Laurence Isaacson CBE FRSA BScEcon

Laurence studied economics at LSE and graduated in  1963. His early career was in marketing and advertising with Unilever before he set up his own advertising agency – The Creative Business – in 1972.

His clients included Nestle, Gillette, General Foods, Shell and Unilver. He sold the agency to Publicis in 1983.

Laurence subsequently opened his first restaurant in 1983 before co founding Groupe Chez Gerard, a group of two dozen restaurants, including Bertorellis, Livebait, Chez Gerard, and Café Fish in 1986. He co-founded Home House, a glamorous private members club in 1990, and from 1990 to 2002 he was a director of the London Tourist Board. In 1998 he was awarded a CBE for his services to the restaurant industry and tourism.

A lifelong supporter of the arts and charities, Laurence was appointed a Governor of the Royal Shakespeare Company for 10 years and was part of the team that helped raise funds to build the new theatre in Stratford upon Avon. He is currently serving on the board of RSC America. For six years he was Chairman of the Actors Circle which raised funds to train and develop young RSC actors.

For the last ten years he has been on the Board of the World Cancer Research Fund UK and is currently Chairman.

In 2014 he was appointed to the council of the Royal Academy of Dramatic Art and he is currently co-owner and Chairman of the iconic French restaurant in Soho L’escargot.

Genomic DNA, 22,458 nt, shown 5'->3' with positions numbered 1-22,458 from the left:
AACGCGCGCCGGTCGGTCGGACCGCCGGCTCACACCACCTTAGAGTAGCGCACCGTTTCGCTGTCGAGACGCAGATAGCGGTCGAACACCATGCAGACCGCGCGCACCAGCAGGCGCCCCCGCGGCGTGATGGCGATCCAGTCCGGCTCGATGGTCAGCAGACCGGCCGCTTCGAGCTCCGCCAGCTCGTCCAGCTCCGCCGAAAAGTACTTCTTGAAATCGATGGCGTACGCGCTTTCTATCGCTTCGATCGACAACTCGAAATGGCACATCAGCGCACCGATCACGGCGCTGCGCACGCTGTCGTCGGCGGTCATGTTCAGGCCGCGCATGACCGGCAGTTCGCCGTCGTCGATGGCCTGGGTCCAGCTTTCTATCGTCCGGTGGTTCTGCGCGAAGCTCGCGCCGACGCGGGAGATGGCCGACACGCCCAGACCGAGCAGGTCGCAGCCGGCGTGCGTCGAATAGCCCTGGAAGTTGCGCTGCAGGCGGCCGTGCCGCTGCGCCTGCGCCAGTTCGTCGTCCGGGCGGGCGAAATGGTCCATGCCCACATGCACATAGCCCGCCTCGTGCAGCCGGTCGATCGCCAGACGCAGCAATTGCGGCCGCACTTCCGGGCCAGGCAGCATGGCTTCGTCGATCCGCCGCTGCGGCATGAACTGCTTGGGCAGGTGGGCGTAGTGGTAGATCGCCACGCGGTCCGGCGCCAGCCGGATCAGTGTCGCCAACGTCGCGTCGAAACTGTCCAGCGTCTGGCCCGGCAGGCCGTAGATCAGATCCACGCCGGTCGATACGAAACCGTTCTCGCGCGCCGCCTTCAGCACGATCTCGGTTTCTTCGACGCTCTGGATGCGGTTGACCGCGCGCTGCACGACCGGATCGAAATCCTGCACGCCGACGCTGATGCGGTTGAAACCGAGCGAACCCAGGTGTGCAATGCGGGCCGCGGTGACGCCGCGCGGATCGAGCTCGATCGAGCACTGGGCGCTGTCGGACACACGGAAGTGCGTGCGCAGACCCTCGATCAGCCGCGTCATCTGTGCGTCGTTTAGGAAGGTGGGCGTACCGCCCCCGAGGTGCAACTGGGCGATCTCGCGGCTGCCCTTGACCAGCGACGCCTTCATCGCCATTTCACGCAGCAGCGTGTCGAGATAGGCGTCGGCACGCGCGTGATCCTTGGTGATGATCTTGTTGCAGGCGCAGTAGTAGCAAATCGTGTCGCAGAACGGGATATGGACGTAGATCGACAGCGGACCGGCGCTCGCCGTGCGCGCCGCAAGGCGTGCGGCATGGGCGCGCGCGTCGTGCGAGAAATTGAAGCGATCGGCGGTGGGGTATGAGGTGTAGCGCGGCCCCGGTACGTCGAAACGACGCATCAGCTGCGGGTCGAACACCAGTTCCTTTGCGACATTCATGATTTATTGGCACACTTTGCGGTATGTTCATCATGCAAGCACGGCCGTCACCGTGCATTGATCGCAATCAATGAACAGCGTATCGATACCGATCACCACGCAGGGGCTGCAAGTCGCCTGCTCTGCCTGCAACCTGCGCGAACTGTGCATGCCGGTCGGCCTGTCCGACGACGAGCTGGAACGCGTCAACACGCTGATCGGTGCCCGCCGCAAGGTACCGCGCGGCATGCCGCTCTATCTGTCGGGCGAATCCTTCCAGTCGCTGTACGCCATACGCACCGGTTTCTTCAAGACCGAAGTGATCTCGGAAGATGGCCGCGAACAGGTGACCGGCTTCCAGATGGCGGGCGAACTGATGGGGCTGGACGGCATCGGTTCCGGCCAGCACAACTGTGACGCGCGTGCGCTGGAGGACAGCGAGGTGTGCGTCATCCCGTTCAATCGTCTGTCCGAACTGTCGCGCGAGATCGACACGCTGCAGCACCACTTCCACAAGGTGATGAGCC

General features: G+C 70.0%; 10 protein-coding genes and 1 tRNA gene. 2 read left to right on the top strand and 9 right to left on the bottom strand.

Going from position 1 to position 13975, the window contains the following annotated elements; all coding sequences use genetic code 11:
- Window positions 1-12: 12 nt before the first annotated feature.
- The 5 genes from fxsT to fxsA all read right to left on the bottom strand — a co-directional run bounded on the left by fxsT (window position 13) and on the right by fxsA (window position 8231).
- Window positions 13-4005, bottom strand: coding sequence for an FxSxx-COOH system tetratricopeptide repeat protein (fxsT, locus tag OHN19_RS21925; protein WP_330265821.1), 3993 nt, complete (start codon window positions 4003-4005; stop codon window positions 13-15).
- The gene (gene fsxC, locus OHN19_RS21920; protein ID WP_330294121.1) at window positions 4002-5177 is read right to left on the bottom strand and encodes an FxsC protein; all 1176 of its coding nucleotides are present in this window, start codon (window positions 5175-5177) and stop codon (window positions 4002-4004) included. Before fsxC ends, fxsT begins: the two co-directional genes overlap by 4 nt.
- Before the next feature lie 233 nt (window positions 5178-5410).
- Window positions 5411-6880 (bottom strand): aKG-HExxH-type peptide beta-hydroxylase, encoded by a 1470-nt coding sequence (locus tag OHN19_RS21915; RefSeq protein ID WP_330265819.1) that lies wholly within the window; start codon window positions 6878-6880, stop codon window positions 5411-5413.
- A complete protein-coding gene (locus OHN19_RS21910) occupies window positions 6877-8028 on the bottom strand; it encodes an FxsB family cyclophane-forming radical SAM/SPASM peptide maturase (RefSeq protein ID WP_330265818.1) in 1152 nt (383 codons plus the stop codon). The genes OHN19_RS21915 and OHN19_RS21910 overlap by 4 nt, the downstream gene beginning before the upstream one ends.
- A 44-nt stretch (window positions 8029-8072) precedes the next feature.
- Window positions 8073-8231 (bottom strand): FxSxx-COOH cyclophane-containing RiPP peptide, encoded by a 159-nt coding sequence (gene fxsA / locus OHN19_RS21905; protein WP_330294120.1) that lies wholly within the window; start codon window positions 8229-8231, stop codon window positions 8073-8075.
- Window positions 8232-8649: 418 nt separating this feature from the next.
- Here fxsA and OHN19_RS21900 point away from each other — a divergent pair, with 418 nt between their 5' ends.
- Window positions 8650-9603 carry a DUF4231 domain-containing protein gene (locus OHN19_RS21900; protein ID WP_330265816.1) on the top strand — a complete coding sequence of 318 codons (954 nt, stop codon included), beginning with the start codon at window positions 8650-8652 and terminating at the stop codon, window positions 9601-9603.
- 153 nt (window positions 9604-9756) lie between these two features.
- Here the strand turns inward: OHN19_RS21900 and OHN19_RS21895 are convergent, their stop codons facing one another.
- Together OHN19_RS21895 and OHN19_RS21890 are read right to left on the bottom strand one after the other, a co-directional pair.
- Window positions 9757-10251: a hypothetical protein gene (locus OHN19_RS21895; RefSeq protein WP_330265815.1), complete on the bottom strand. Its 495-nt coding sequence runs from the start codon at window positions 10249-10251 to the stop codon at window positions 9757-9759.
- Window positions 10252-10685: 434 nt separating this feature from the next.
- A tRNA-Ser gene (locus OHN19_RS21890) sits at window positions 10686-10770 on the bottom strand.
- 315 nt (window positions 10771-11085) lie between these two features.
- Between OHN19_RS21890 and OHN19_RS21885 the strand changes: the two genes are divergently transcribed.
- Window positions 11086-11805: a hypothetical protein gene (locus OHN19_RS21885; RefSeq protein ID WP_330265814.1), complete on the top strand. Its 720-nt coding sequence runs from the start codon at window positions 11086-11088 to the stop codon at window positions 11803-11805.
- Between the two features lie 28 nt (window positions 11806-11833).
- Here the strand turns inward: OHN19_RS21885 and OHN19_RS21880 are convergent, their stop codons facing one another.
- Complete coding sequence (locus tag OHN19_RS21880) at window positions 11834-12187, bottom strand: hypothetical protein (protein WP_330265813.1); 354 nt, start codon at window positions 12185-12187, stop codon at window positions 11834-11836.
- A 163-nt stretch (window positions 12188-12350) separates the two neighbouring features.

Listen live at 9am Saturday.

My mother said to me, ‘unless you do some work and get into university you will be sentenced to life imprisonment in a furniture shop in Liverpool’.

I went round every city in America telling them the stories about when I was at school with the Beatles and then at university with Mick Jagger, so I learned very quickly how to use the media.

I thought it was the next best thing to acting, being in marketing.

I was asked to join a guy called David Bernstein who was opening his own advertising agency called The Creative Business. He was creative, I was business and everybody else was limited.

A friend of mine said she’d got permission for a restaurant in a building in Covent Garden and, like an idiot, I said, ‘I’ve always wanted to run a restaurant’ – which was absolutely untrue.

I set up the Covent Garden Festival of Opera and Music Theatre basically because I had a lot of restaurants in Covent Garden so I had a very good mailing list.

It comes down to working hard, making what you do look easy, having a good team behind you, enjoying what you do and doing good, as well as making some money.

It’s never time to put your feet up and relax.

There’s always more that you can achieve – it’s part of the game, but it’s a very enjoyable game.